The audience for Two Gallants’ performance in King Tut’s were a literate-looking bunch. Spectacles and beards abounded, as you might expect amongst a group of people who’d come to see a band named after a James Joyce story.
The impression that this was a gathering of quiet intellectuals was shattered, however, when the singer of one of the support acts asked if anyone had any drugs and was met with the response “aye, but they’re suppositories” from one bespectacled audience member.
The first support act was singer-songwriter, Jonathan Snee. He has a strong voice and his more anguished material shows definite promise.
Following him was Belgium’s The Hickey Underworld. They play a complicated brand of grungy emo rock. While the band are impressive musicians, the material didn’t really seem to connect with the audience until they moved away from the more emotional songs and started rocking out towards the end of their set.
Adam Stephens, the lead singer of Two Gallants, took to the stage in a Guns ‘n’ Roses Use Your Illusion t-shirt. Given the fact that the band’s songs are often stories set in the 19th century I had half-expected the duo to come out wearing flat caps and braces.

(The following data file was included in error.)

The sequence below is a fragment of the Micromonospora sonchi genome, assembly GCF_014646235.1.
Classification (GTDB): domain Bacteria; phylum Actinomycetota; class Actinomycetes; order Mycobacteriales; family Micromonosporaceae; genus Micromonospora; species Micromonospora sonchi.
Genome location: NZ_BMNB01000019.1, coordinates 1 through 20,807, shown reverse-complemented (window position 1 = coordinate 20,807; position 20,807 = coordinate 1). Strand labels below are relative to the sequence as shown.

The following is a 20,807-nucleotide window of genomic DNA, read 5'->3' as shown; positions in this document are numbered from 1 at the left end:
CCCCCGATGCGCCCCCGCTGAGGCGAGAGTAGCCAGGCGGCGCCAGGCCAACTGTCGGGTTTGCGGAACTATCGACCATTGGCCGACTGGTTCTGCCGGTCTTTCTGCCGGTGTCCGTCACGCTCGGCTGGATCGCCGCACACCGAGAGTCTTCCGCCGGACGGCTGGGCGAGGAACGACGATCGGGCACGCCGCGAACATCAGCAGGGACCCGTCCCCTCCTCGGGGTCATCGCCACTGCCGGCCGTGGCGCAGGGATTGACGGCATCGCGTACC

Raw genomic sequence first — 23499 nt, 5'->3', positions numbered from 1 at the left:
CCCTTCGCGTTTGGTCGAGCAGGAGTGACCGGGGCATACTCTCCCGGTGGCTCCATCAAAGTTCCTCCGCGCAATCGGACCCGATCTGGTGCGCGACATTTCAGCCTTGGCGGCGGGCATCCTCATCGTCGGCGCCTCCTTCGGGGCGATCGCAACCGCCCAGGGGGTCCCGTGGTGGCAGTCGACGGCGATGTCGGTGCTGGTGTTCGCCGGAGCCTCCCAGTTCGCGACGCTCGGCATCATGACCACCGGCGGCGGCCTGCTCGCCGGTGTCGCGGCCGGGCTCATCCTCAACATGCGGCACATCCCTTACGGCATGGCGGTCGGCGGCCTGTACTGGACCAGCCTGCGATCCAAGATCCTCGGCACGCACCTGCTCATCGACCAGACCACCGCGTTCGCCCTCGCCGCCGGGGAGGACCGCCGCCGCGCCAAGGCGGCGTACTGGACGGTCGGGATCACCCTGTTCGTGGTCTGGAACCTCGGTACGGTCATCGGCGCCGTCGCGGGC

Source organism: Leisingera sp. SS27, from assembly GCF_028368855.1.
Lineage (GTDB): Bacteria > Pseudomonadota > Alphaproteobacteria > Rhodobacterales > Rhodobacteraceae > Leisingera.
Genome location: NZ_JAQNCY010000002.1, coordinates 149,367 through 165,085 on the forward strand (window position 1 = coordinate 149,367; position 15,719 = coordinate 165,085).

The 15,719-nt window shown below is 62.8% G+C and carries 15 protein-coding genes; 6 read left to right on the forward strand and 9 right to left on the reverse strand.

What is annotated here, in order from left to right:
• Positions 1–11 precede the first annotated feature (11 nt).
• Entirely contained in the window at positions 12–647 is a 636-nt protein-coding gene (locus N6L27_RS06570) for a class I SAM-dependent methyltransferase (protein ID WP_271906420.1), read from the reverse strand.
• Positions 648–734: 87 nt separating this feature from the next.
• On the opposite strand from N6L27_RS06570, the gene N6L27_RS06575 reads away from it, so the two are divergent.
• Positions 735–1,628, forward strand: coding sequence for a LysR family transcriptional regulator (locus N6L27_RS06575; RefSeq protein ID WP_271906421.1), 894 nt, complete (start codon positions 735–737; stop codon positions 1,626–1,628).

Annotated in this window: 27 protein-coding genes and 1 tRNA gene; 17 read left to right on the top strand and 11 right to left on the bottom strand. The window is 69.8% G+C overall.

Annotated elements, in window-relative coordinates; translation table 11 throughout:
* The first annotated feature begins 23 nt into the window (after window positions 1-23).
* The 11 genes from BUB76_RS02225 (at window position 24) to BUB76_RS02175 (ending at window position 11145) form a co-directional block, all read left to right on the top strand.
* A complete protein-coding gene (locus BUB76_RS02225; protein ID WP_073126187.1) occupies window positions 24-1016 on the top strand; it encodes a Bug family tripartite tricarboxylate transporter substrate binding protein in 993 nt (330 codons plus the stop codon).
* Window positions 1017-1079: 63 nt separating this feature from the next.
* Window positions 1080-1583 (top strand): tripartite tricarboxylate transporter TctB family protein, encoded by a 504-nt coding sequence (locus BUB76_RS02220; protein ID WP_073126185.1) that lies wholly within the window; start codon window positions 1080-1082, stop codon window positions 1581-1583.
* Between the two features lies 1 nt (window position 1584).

At their best the Gallants use fiction to express quite raw emotional states. One of the highlights of their set was My Madonna with it’s repeated line “if liquor’s a lover, you know I’m a whore”.
Musically the spare combination of distorted folksy guitar and drums with occasional harmonica is effective. Stephens’ often cracked voice gets across their tales of heartbreak and despair brilliantly.
Other highlights included Despite What You’ve Been Told, Steady Rollin’ and Las Cruces Jail – all of which come from the band’s older albums.
The less despairing material is much less engaging than the songs about drinking yourself to death and the like. One of the audience repeatedly shouted out for Broken Eyes, a relatively upbeat number from their latest album. The band delivered this as the closer for their main set. While much of the audience sang along happily, I would have been disappointed if this had marked the end of the gig.
Fortunately, they came back for an encore and finished on the satisfyingly depressing Nothing To You.
If you’re going to listen to people pretending that they’re from the 19th century then I’d recommend these guys over Mumford and Sons any day of the week.